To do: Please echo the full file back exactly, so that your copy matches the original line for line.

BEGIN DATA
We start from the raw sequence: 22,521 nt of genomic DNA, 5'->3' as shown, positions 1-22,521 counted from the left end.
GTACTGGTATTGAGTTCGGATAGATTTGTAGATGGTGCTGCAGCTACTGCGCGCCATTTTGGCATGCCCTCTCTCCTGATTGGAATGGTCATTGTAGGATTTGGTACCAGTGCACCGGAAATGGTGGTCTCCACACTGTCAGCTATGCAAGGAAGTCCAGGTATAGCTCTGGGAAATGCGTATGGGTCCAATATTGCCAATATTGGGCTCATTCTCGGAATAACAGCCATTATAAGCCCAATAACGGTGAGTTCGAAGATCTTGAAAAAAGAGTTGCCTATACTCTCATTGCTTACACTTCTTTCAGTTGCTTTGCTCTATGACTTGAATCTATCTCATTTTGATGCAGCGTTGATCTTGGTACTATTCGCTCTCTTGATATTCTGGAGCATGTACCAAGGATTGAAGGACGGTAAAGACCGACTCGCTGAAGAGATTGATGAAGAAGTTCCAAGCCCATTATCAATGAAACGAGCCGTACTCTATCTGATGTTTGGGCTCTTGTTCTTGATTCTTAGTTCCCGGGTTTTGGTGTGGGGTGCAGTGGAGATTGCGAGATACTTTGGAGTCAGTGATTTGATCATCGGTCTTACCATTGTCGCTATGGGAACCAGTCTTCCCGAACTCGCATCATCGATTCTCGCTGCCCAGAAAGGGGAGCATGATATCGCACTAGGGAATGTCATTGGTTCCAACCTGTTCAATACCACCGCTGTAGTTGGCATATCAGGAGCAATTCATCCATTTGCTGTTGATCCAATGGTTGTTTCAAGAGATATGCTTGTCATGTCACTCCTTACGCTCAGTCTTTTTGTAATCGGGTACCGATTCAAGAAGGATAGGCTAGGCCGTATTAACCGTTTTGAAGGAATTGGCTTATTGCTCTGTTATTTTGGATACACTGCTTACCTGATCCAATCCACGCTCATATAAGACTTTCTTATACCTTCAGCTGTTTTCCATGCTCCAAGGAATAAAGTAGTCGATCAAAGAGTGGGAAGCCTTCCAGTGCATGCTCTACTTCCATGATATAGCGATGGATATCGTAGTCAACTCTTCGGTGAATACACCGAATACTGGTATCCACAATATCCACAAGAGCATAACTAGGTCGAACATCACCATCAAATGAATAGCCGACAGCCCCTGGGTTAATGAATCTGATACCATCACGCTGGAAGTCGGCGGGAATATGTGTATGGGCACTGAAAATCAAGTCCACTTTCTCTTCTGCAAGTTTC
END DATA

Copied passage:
We start from the raw sequence: 22,521 nt of genomic DNA, 5'->3' as shown, positions 1-22,521 counted from the left end.
GTACTGGTATTGAGTTCGGATAGATTTGTAGATGGTGCTGCAGCTACTGCGCGCCATTTTGGCATGCCCTCTCTCCTGATTGGAATGGTCATTGTAGGATTTGGTACCAGTGCACCGGAAATGGTGGTCTCCACACTGTCAGCTATGCAAGGAAGTCCAGGTATAGCTCTGGGAAATGCGTATGGGTCCAATATTGCCAATATTGGGCTCATTCTCGGAATAACAGCCATTATAAGCCCAATAACGGTGAGTTCGAAGATCTTGAAAAAAGAGTTGCCTATACTCTCATTGCTTACACTTCTTTCAGTTGCTTTGCTCTATGACTTGAATCTATCTCATTTTGATGCAGCGTTGATCTTGGTACTATTCGCTCTCTTGATATTCTGGAGCATGTACCAAGGATTGAAGGACGGTAAAGACCGACTCGCTGAAGAGATTGATGAAGAAGTTCCAAGCCCATTATCAATGAAACGAGCCGTACTCTATCTGATGTTTGGGCTCTTGTTCTTGATTCTTAGTTCCCGGGTTTTGGTGTGGGGTGCAGTGGAGATTGCGAGATACTTTGGAGTCAGTGATTTGATCATCGGTCTTACCATTGTCGCTATGGGAACCAGTCTTCCCGAACTCGCATCATCGATTCTCGCTGCCCAGAAAGGGGAGCATGATATCGCACTAGGGAATGTCATTGGTTCCAACCTGTTCAATACCACCGCTGTAGTTGGCATATCAGGAGCAATTCATCCATTTGCTGTTGATCCAATGGTTGTTTCAAGAGATATGCTTGTCATGTCACTCCTTACGCTCAGTCTTTTTGTAATCGGGTACCGATTCAAGAAGGATAGGCTAGGCCGTATTAACCGTTTTGAAGGAATTGGCTTATTGCTCTGTTATTTTGGATACACTGCTTACCTGATCCAATCCACGCTCATATAAGACTTTCTTATACCTTCAGCTGTTTTCCATGCTCCAAGGAATAAAGTAGTCGATCAAAGAGTGGGAAGCCTTCCAGTGCATGCTCTACTTCCATGATATAGCGATGGATATCGTAGTCAACTCTTCGGTGAATACACCGAATACTGGTATCCACAATATCCACAAGAGCATAACTAGGTCGAACATCACCATCAAATGAATAGCCGACAGCCCCTGGGTTAATGAATCTGATACCATCACGCTGGAAGTCGGCGGGAATATGTGTATGGGCACTGAAAATCAAGTCCACTTTCTCTTCTGCAAGTTTC